Titans on stage

Zakir Hussain

Zakir Hussain   | Photo Credit: 24dfrZakirHussain

While Aashish Khan’s recital at the recent Swami Haridas – Tansen Sangeet Nritya Mahotsava in New Delhi could have been better, Zakir Husain’s tabla made up for it.

It was like old days. The spacious, hangar-like Shankar Lal Hall at Modern School on New Delhi’s Barakhamba Road was overflowing with people sitting and standing wherever they could find enough space to squeeze in. More than half of those who had thronged the venue were in the 15-30 years age group. They had come to see, if not listen, the international star Zakir Husain playing tabla with sarod maestro Aashish Khan on the opening day of the three-day Swami Haridas-Tansen Sangeet Nritya Mahotsava organised by Bharatiya Sangeet Sadan. There was a palpable wave of excitement accompanied by a thunderous applause the moment Zakir Husain appeared on the stage to receive a bouquet of flowers and disappeared as Aashish Khan announced that pakhawaj player Arijit Tagore would accompany him in jod and jhala while Zakir would join in when he had finished playing alap, jod and jhala.

Aashish Khan is the eldest son and disciple of the legendary sarod maestro Ali Akbar Khan and also had the good fortune of learning for long years from his grandfather Allauddin Khan, the founder of the Maihar gharana. Now in his mid-seventies, he is the senior most representative of his gharana. He began his recital with the sombre and serene evening raga, Shree, which has omits gandhar and dhaivat in its ascending section while using all the notes in descending movement. Komal rishabh’s coupling with pancham defines this raga as these two along with shadaj happen to be the most important notes in its configuration. However, this raga blossoms when played reflectively, in a meend-laden style without placing much emphasis on taans.

Despite his enviable learning and vast experience, Aashish Khan seems to be having some problem with his concentration and attitude. He played a very short alap in a reflective raga like Shree and went on to explore the rhythmic aspect instead of the melodic in the jod and jhala sections where Arijit Tagore kept pace with him. As part of this exercise, he also played tar paran (playing pakhawaj parans on the wire of the sarod) and impressed with his command over the technical aspects of sarod playing. However, he sounded more like his grandfather (this writer has listened to only his extant recordings) than his father insofar as the over all effect and the tonality were concerned.

When Zakir Husain made his appearance, the crowd worked itself into a frenzy by clapping and whistling even as he was tuning his tabla. As this went on for some time, he had to stop playing and brought the young enthusiasts to their senses with a very mild rebuke. Order restored, the recital went off rather well. Aashish Khan played a vilambit Jhap taal gat and gave a much better account of himself. He moved on to Bageshree Kanhda and played a vilambit Teen taal gat that was suffused with a profusion of laya kari and ended with a brisk jhala. He rounded off with a dadra-like composition. His nephew Shiraz Ali Khan accompanied him on sarod. Zakir Husain was absolutely superb and showed how an artiste who had attained technical perfection in his early youth should perform at a mature age. Listening to his tabla was, as always, a real treat.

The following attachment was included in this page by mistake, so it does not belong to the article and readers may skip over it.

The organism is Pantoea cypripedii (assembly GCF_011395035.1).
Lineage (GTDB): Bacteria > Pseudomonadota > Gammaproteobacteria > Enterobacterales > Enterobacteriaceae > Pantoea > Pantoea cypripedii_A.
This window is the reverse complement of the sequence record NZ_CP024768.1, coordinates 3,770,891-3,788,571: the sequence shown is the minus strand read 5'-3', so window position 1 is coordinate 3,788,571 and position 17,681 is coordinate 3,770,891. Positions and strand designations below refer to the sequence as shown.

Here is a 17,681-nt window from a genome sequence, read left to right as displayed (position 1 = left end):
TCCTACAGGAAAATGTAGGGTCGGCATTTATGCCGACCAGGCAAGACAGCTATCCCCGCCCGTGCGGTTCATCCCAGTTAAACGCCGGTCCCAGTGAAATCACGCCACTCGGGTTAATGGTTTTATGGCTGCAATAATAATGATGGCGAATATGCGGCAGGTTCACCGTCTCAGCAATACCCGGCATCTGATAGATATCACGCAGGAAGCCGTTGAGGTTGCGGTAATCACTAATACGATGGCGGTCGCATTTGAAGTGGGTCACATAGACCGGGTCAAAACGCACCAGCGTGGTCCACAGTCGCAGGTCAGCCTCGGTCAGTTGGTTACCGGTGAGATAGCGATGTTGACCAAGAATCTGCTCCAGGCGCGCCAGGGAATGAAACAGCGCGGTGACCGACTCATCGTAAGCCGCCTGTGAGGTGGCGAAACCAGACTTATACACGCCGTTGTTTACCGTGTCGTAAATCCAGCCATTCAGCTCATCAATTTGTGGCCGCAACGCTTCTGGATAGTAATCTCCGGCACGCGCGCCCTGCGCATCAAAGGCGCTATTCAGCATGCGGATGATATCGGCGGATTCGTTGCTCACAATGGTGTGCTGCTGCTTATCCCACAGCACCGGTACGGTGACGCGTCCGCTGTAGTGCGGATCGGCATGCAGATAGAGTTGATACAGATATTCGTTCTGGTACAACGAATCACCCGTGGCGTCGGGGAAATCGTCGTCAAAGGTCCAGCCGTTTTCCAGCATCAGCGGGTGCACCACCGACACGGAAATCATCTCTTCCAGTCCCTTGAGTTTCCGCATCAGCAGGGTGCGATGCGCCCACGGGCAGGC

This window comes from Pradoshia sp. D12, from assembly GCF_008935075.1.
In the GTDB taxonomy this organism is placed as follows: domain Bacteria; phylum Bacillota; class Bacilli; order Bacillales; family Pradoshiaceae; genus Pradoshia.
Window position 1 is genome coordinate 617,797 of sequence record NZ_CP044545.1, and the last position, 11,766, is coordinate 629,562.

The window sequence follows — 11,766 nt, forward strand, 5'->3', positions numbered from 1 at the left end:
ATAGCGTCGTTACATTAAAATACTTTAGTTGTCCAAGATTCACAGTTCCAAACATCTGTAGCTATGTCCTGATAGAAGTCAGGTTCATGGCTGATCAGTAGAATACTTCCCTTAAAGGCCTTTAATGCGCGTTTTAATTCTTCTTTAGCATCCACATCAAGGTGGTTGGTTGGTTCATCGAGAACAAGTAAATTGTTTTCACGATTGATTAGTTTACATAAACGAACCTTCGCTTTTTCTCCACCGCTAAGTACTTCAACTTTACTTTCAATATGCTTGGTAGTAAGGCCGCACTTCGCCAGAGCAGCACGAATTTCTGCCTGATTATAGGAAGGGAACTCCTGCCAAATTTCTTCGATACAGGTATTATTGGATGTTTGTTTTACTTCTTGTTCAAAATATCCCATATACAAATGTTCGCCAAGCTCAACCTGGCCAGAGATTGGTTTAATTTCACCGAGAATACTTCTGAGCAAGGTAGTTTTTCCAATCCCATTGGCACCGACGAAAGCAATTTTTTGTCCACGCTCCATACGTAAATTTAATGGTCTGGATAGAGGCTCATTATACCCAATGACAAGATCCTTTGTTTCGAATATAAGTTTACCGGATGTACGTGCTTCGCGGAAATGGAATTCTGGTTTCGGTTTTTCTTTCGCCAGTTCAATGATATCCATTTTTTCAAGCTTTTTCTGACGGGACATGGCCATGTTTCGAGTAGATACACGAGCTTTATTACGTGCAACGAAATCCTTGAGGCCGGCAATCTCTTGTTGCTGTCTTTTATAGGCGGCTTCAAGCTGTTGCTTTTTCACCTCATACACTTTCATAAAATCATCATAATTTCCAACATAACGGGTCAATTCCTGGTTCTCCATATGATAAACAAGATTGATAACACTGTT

The evening was supposed to begin with a vocal recital by industrialist-musician Vinay Bharatram but as he was suffering from sore throat, Chandra Prakash from Kishangarh took his place to present a dhrupad-based haveli sangeet performance that gave a glimpse into how music was performed in the temples but failed to offer much aesthetic pleasure.

Like Aashish Khan, sitar maestro Shujaat Khan too is the inheritor of a great tradition being the eldest son of the great Vilayat Khan. He could not do with one tabla player and chose to have two for accompaniment. However, one could not discern any such heavy rhythmic demands in his playing that would have warranted this. One could not fail to recall that Ravi Shankar had started this questionable trend but, then, he had supreme command over taal and its complexities. Anyway, Shujaat could not give his best as he was continuously having trouble with the sound system. He played a wayward alap in the familiar Jhinjhoti and offered an unstructured melange of musical ideas before moving on to the loud jod movement. He also played three compositions in slow, medium and fast tempi Teen taal and regaled the audience. The madhyalaya gat was especially of a very old vintage and he showed his talim in full measure. Arunanshu Choudhary and Amjad Khan offered him tabla accompaniment.

Khayal maestros Rajan and Sajan Mishra chose to concentrate on the Kauns family and sang Jogkauns, Malkauns, Mohankauns and Chandrakauns. As usual, they were an example of competent singing.

The festival also featured performances by Delhi gharana vocalist Iqbal Ahmed Khan, Kathak danseuse Uma Sharma, vocalist Shubha Mudgal, Mohan Veena player Vishwa Mohan Bhatt and a tigalbandi by Bhatt, Sharma and the Manganiyars of Rajasthan.

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Printable version | Jun 4, 2020 8:24:06 PM |

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